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Marge Lial has always been interested in math; it was her favorite subject in the first grade! Marge's intense desire to educate both her students and herself has inspired the writing of numerous best-selling textbooks. Marge, who received Bachelor's and Master's degrees from California State University at Sacramento, is now affiliated with American River College. Marge is an avid reader and traveler. Her travel experiences often find their way into her books as applications, exercise sets, and feature sets. She is particularly interested in archeology. Trips to various digs and ruin sites have produced some fascinating problems for her textbooks involving such topics as the building of Mayan pyramids and the acoustics of ancient ball courts in the Yucatan.
Thomas W. Hungerford received his bachelor’s degree from Holy Cross and his Ph.D. from the University of Chicago. He taught for many years at the University of Washington (Seattle) before moving to Cleveland State University in 1980. He has been at St. Louis University since 2003. He has written a number of research articles in algebra and several in mathematics education. Dr. Hungerford is the author or coauthor of more than a dozen mathematics textbooks, ranging from high school to graduate level, several of which are published by Addison-Wesley. He is active in promoting the effective use of technology in mathematics instruction. Dr. Hungerford has also been a referee and reviewer for various mathematical journals and has served on National Science Foundation panels for selecting grant recipients.
John P. Holcomb, Jr. received his bachelor's degree from St. Bonaventure University and his Ph.D. from the University at Albany, State University of New York. He taught for five years at Youngstown State University prior to arriving at Cleveland State University in Fall 2000. He is an associate professor and frequently collaborates with researchers in a variety of disciplines where he provides statistical analysis. Dr. Holcomb has also authored several papers in statistical education and is very active in the American Statistical Association and the Mathematical Association of America. He was named a Carnegie Scholar in 2000 by the Carnegie Foundation for the Advancement of Teaching and Learning and in 2003 received the Waller Award from the American Statistical Association for outstanding teaching of introductory statistics.
Chapter 1: Algebra and Equations
1.1 The Real Numbers
1.2 Polynomials
1.3 Factoring
1.4 Rational Expressions
1.5 Exponents and Radicals
1.6 First-Degree Equations
1.7 Quadratic Equations
Chapter 1 Summary
Chapter 1 Review Exercises
Case Study 1: Consumers Often Defy Common Sense
Chapter 2: Graphs, Lines, and Inequalities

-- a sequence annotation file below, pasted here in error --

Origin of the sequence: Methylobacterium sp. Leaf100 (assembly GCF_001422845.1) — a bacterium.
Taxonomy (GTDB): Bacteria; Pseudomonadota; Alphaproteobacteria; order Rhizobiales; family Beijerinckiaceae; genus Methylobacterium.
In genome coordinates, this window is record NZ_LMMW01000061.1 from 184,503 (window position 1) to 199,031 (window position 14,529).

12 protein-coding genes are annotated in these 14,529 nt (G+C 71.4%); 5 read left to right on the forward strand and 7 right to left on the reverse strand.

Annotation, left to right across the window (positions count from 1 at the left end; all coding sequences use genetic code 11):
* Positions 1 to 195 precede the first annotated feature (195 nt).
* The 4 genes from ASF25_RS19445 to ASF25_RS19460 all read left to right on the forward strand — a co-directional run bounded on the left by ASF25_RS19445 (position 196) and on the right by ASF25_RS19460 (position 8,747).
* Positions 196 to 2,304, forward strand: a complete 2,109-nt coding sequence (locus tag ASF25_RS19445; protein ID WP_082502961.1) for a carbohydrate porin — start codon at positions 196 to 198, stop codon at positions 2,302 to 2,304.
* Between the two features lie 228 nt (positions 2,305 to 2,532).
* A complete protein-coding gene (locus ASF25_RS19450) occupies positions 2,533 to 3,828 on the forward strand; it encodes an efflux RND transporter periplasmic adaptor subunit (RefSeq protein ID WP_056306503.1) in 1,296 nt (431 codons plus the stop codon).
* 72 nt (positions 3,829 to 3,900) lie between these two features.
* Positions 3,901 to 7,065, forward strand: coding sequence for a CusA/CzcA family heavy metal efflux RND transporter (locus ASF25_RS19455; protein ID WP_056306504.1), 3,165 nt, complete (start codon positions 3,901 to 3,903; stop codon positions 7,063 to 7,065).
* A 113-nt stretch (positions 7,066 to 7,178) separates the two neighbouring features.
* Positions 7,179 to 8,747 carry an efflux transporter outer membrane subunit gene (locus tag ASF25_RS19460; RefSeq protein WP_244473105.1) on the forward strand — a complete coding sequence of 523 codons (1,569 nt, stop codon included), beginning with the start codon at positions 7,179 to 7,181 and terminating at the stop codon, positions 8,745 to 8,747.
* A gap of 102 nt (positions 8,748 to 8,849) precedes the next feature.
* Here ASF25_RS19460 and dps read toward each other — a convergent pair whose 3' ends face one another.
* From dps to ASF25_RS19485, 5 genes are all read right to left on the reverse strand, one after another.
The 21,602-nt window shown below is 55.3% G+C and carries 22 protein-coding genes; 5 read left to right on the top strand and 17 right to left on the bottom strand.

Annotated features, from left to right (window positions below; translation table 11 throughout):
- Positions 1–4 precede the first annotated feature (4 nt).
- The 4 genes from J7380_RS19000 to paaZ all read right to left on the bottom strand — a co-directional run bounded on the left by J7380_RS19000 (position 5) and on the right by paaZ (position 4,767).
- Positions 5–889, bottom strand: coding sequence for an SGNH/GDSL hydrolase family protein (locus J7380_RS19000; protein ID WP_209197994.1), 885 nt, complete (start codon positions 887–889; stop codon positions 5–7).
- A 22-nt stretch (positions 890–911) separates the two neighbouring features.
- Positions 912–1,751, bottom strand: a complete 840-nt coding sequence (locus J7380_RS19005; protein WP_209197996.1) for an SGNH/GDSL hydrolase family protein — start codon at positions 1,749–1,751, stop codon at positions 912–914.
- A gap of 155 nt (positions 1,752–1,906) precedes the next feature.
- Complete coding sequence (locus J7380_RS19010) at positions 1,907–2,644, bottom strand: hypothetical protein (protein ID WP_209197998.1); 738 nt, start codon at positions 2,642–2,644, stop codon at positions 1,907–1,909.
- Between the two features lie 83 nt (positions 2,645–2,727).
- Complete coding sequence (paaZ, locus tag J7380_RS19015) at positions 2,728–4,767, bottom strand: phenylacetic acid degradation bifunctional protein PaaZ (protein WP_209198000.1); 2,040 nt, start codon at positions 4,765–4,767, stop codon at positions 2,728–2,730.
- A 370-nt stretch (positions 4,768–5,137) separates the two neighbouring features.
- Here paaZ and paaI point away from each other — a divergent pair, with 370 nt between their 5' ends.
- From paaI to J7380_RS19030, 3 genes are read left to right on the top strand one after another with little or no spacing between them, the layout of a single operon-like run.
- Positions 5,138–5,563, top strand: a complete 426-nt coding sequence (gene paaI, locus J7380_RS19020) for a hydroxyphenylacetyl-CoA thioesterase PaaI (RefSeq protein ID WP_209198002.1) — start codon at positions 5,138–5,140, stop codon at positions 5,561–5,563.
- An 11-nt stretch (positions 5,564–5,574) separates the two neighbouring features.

2.1 Graphs
2.2 Equations of Lines
2.3 Linear Models
2.4 Linear Inequalities
2.5 Polynomial and Rational Inequalities
Chapter 2 Summary
Chapter 2 Review Exercises
Case Study 2: Using Extrapolation to Predict Life Expectancy
Chapter 3: Functions and Graphs
3.1 Functions
3.2 Graphs of Functions
3.3 Applications of Linear Functions
3.4 Quadratic Functions
3.5 Applications of Quadratic Functions
3.6 Polynomial Functions
3.7 Rational Functions
Chapter 3 Summary
Chapter 3 Review Exercises
Case Study 3: Architectural Arches
Chapter 4: Exponential and Logarithmic Functions
4.1 Exponential Functions
4.2 Applications of Exponential Functions
4.3 Logarithmic Functions
4.4 Logarithmic and Exponential Equations
Chapter 4 Summary
Chapter 4 Review Exercises
Case Study 4: Characteristics of the Monkeyface Prickleback
Chapter 5: Mathematics of Finance
5.1 Simple Interest and Discount
5.2 Compound Interest
5.3 Annuities, Future Value, and Sinking Funds
5.4 Annuities, Present Value, and Amortization
Chapter 5 Summary
Chapter 5 Review Exercises
Case Study 5: Continuous Compounding
Chapter 6: Systems of Linear Equations and Matrices
6.1 Systems of Two Linear Equations in Two Variables
6.2 Larger Systems of Linear Equations
6.3 Applications of Systems of Linear Equations
6.4 Basic Matrix Operations
6.5 Matrix Products and Inverses
6.6 Applications of Matrices
Chapter 6 Summary
Chapter 6 Review Exercises
Case Study 6: Matrix Operations and Airline Route Maps
Chapter 7: Linear Programming
7.1 Graphing Linear Inequalities in two Variables
7.2 Linear Programming: The Graphical Method
7.3 Applications of Linear Programming
7.4 The Simplex Method: Maximization
7.5 Maximization Applications
7.6 The Simplex Method: Duality and Minimization
7.7 The Simplex Method: Nonstandard Problems
Chapter 7 Summary
Chapter 7 Review Exercises
Case Study 7: Cooking with Linear Programming
Chapter 8: Sets and Probability
8.1 Sets
8.2 Applications of Venn Diagrams
8.3 Introduction to Probability
8.4 Basic Concepts of Probability
8.5 Conditional Probability and Independent Events
8.6 Bayes’ Formula
Chapter 8 Summary
Chapter 8 Review Exercises
Case Study 8: Medical Diagnosis
Chapter 9: Counting, Probability Distributions, and Further Topics in Probability
9.1 Probability Distributions and Expected Value
9.2 The Multiplication Principle, Permutations, and Combinations
9.3 Applications of Counting
9.4 Binomial Probability
9.5 Markov Chains
9.6 Decision Making
Chapter 9 Summary
Chapter 9 Review Exercises
Case Study 9: QuickDraw^{®} from the New York State Lottery
Chapter 10: Introduction to Statistics
10.1 Frequency Distributions
10.2 Measures of Central Tendency
10.3 Measures of Variation
10.4 Normal Distributions
10.5 Normal Approximation to the Binomial Distribution
Chapter 10 Summary
Chapter 10 Review Exercises
Case Study 10: Statistics in the Law–The Castañeda Decision
Appendixes
Appendix A: Graphing Calculators
Appendix B: Tables
Table 1: Formulas from Geometry
Table 2: Areas under the Normal Curve
Table 3: Integrals
Answers to Selected Exercises
Index of Applications
Index